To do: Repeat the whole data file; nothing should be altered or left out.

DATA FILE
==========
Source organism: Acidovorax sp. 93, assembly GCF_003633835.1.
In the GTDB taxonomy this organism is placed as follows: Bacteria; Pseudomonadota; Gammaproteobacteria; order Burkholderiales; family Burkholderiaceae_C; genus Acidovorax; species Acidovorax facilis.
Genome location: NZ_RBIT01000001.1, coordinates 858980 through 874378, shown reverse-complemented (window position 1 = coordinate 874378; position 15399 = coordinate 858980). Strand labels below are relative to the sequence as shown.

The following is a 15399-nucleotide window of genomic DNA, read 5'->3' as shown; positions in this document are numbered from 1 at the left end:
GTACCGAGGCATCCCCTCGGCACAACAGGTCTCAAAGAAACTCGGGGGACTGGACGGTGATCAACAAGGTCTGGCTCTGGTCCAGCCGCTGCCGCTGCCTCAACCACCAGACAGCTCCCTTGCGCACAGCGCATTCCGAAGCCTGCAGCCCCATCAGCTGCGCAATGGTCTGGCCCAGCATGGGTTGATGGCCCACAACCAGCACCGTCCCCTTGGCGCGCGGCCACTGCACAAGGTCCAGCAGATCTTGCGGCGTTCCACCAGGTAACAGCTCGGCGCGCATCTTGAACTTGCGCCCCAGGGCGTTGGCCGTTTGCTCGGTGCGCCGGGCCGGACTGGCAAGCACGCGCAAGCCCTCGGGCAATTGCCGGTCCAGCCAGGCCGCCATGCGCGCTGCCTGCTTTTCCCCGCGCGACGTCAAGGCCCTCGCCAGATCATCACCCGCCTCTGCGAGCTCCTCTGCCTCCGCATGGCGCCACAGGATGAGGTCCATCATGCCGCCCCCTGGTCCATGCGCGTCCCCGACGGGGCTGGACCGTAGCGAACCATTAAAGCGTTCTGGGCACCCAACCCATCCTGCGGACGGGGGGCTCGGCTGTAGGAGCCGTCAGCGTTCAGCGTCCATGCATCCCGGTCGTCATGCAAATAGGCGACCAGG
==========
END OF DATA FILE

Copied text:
Source organism: Acidovorax sp. 93, assembly GCF_003633835.1.
In the GTDB taxonomy this organism is placed as follows: Bacteria; Pseudomonadota; Gammaproteobacteria; order Burkholderiales; family Burkholderiaceae_C; genus Acidovorax; species Acidovorax facilis.
Genome location: NZ_RBIT01000001.1, coordinates 858980 through 874378, shown reverse-complemented (window position 1 = coordinate 874378; position 15399 = coordinate 858980). Strand labels below are relative to the sequence as shown.

The following is a 15399-nucleotide window of genomic DNA, read 5'->3' as shown; positions in this document are numbered from 1 at the left end:
GTACCGAGGCATCCCCTCGGCACAACAGGTCTCAAAGAAACTCGGGGGACTGGACGGTGATCAACAAGGTCTGGCTCTGGTCCAGCCGCTGCCGCTGCCTCAACCACCAGACAGCTCCCTTGCGCACAGCGCATTCCGAAGCCTGCAGCCCCATCAGCTGCGCAATGGTCTGGCCCAGCATGGGTTGATGGCCCACAACCAGCACCGTCCCCTTGGCGCGCGGCCACTGCACAAGGTCCAGCAGATCTTGCGGCGTTCCACCAGGTAACAGCTCGGCGCGCATCTTGAACTTGCGCCCCAGGGCGTTGGCCGTTTGCTCGGTGCGCCGGGCCGGACTGGCAAGCACGCGCAAGCCCTCGGGCAATTGCCGGTCCAGCCAGGCCGCCATGCGCGCTGCCTGCTTTTCCCCGCGCGACGTCAAGGCCCTCGCCAGATCATCACCCGCCTCTGCGAGCTCCTCTGCCTCCGCATGGCGCCACAGGATGAGGTCCATCATGCCGCCCCCTGGTCCATGCGCGTCCCCGACGGGGCTGGACCGTAGCGAACCATTAAAGCGTTCTGGGCACCCAACCCATCCTGCGGACGGGGGGCTCGGCTGTAGGAGCCGTCAGCGTTCAGCGTCCATGCATCCCGGTCGTCATGCAAATAGGCGACCAGG